Jessica Rovello and Kenny Rosenblatt founded casual-game company Arkadium 14 years ago. Now, they’re swapping jobs, with Rovello becoming the CEO and Rosenblatt taking the No. 2 job as president.
The change comes amid a chaotic time for Arkadium, which lost half of its studio in Russia — and a total of a third of its worldwide staff — due to geopolitical disruptions from the civil war in Ukraine. In an exclusive interview with GamesBeat, Rovello said that nothing major would change as she and her husband Rosenblatt have been co-leading Arkadium since 2001. But they both felt it was time for Rovello to take the reins.
“The timing seemed right, and we had the support of our board and we went for it,” Rovello said. “This change had re-energized both of us.”
Rosenblatt brought up the matter of swapping jobs a couple of years ago, but they decided the time wasn’t right. But another mattered triggered the discussion again. New York-based Arkadium had about 100 of its 150 employees in Ukraine. When Russia annexed Crimea last year, about 100 of those employees in the Ukrainian studio in Simferopol became Russian. The company went through drastic changes, switching to Russian banks and dealing with other paperwork.
But the employees were happy with the shift to Russian allegiance. So they stayed put, even as Russia dipped into one of its worst financial crises. Then, on Dec. 19, as the Ukrainian war escalated, President Barack Obama increased the economic pressure with sanctions targeting Russian industries, which also meant that U.S. firms doing business in Crimea would also face penalties.
At that point, Arkadium had to decide what to do. Talking with the studio, the company decided to move the subsidiary out of Crimea, 50 miles away inside Russia’s traditional border, to a place that was not affected by the sanctions. That decision tore the studio apart as many decided to stay in Simferopol with their families while others willingly moved to the new location in Krasnodar. Arkadium’s Russian studio dropped from 100 people to 50.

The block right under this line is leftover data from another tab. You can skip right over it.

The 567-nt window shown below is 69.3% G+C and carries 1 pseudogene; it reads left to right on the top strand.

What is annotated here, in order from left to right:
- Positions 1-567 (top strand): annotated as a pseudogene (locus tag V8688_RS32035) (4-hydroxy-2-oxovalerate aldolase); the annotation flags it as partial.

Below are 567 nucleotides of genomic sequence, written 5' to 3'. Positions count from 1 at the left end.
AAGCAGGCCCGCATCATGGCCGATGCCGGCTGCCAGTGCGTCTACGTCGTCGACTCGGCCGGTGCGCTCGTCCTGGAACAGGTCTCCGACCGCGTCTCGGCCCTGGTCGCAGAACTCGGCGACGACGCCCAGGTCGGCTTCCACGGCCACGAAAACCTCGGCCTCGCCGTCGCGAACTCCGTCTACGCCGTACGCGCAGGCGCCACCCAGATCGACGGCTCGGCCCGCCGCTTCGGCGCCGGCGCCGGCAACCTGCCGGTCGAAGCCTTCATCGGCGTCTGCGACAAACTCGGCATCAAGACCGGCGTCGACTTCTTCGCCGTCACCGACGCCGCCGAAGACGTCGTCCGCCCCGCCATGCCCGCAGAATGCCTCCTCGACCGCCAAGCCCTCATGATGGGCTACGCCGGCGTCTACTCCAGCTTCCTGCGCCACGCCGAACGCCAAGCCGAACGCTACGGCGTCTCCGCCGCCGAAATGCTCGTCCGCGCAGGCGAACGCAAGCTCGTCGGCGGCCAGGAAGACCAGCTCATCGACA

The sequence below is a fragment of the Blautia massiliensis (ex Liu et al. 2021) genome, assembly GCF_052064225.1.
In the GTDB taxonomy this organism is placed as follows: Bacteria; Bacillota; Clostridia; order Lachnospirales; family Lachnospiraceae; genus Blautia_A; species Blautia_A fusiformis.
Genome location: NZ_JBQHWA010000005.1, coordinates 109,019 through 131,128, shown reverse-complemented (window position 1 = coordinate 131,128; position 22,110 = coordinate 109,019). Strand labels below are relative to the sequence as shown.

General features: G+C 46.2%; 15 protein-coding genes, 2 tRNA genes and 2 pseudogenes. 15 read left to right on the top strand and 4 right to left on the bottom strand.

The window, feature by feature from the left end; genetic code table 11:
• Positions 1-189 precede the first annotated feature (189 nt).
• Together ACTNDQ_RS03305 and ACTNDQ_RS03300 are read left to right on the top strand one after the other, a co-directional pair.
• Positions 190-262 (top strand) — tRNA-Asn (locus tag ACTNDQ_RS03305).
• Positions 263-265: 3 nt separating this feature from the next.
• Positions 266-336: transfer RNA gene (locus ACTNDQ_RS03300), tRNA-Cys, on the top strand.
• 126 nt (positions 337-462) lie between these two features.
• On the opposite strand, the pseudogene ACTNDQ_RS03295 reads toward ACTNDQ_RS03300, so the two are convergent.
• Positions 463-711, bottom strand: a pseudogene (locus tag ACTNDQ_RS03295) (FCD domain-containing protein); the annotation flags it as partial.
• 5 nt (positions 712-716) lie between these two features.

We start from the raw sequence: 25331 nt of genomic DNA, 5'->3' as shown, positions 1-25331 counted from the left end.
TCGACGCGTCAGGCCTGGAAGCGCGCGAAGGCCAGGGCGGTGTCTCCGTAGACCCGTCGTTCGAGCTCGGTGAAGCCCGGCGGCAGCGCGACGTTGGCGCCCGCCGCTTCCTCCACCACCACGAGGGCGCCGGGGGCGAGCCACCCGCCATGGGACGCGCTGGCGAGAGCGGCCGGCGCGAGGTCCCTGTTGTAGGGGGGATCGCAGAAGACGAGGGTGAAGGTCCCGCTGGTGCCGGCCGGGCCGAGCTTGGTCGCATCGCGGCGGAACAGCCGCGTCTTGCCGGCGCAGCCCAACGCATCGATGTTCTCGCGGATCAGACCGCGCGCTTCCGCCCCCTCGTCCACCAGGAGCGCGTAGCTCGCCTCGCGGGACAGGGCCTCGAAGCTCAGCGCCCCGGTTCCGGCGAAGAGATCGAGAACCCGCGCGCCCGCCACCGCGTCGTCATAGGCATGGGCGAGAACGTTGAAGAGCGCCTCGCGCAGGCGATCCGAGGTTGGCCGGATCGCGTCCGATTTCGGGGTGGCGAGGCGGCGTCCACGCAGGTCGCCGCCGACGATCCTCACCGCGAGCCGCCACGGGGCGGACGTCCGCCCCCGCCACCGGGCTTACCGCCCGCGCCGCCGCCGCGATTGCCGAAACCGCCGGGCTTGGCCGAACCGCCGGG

“We had to immediately shut down that office,” Rovello said. “It was a massive, massive change that happened overnight. It was a difficult and trying time for the business.”
Now that the whole company only has 100 employees, it has decided to pull back from developing major free-to-play mobile games with relatively large production teams. Arkadium hasn’t had a lot of success on that front, and with 50 fewer people, it now has to focus its resources. Rovello has decided to focus on Arkadium’s original business, Arkadium Arena, of supplying a suite of casual games to websites such as USA Today, Microsoft, CNN, Comcast, The Telegraph, and The Washington Post. It has close to 100 publishing partners for its desktop and mobile games. Tens of millions of people a month play those games.
The company is adapting its white-label Arena product to mobile in an innovative way, and it also continues to invest in Windows games for Microsoft. Starting with Windows 8, Arkadium has been making titles such as Minesweeper, Mahjongg, and Solitaire Collection for the Windows Store. The company will continue to do the work with Microsoft because it has been a great partnership, Rovello said.